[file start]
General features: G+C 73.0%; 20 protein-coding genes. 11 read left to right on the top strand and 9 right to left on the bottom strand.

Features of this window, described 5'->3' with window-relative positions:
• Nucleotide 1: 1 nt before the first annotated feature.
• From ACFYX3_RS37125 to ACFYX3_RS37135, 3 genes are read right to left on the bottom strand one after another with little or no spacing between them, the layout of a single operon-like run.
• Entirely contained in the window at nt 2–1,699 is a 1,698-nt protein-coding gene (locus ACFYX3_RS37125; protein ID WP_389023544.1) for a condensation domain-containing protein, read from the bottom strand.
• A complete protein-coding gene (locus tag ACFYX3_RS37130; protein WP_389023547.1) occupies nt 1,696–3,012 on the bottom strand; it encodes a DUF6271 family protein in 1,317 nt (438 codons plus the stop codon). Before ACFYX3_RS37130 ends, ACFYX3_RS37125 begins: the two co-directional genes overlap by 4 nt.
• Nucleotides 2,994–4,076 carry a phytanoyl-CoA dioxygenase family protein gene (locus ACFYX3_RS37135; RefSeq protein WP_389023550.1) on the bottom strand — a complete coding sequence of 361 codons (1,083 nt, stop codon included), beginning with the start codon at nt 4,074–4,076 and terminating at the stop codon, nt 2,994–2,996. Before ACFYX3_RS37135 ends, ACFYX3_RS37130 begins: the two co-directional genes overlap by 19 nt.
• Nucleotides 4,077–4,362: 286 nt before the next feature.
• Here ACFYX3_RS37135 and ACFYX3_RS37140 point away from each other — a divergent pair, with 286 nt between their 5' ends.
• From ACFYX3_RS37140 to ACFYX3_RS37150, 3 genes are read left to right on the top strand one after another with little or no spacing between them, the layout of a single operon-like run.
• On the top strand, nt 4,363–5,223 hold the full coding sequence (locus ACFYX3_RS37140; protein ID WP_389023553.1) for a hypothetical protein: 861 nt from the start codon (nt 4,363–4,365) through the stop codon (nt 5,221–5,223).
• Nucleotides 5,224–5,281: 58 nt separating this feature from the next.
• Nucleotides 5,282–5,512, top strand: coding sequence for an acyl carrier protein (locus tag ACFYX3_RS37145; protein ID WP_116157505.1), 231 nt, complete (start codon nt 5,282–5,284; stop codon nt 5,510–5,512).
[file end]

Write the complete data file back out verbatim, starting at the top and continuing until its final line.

General features: G+C 73.0%; 20 protein-coding genes. 11 read left to right on the top strand and 9 right to left on the bottom strand.

Features of this window, described 5'->3' with window-relative positions:
• Nucleotide 1: 1 nt before the first annotated feature.
• From ACFYX3_RS37125 to ACFYX3_RS37135, 3 genes are read right to left on the bottom strand one after another with little or no spacing between them, the layout of a single operon-like run.
• Entirely contained in the window at nt 2–1,699 is a 1,698-nt protein-coding gene (locus ACFYX3_RS37125; protein ID WP_389023544.1) for a condensation domain-containing protein, read from the bottom strand.
• A complete protein-coding gene (locus tag ACFYX3_RS37130; protein WP_389023547.1) occupies nt 1,696–3,012 on the bottom strand; it encodes a DUF6271 family protein in 1,317 nt (438 codons plus the stop codon). Before ACFYX3_RS37130 ends, ACFYX3_RS37125 begins: the two co-directional genes overlap by 4 nt.
• Nucleotides 2,994–4,076 carry a phytanoyl-CoA dioxygenase family protein gene (locus ACFYX3_RS37135; RefSeq protein WP_389023550.1) on the bottom strand — a complete coding sequence of 361 codons (1,083 nt, stop codon included), beginning with the start codon at nt 4,074–4,076 and terminating at the stop codon, nt 2,994–2,996. Before ACFYX3_RS37135 ends, ACFYX3_RS37130 begins: the two co-directional genes overlap by 19 nt.
• Nucleotides 4,077–4,362: 286 nt before the next feature.
• Here ACFYX3_RS37135 and ACFYX3_RS37140 point away from each other — a divergent pair, with 286 nt between their 5' ends.
• From ACFYX3_RS37140 to ACFYX3_RS37150, 3 genes are read left to right on the top strand one after another with little or no spacing between them, the layout of a single operon-like run.
• On the top strand, nt 4,363–5,223 hold the full coding sequence (locus ACFYX3_RS37140; protein ID WP_389023553.1) for a hypothetical protein: 861 nt from the start codon (nt 4,363–4,365) through the stop codon (nt 5,221–5,223).
• Nucleotides 5,224–5,281: 58 nt separating this feature from the next.
• Nucleotides 5,282–5,512, top strand: coding sequence for an acyl carrier protein (locus tag ACFYX3_RS37145; protein ID WP_116157505.1), 231 nt, complete (start codon nt 5,282–5,284; stop codon nt 5,510–5,512).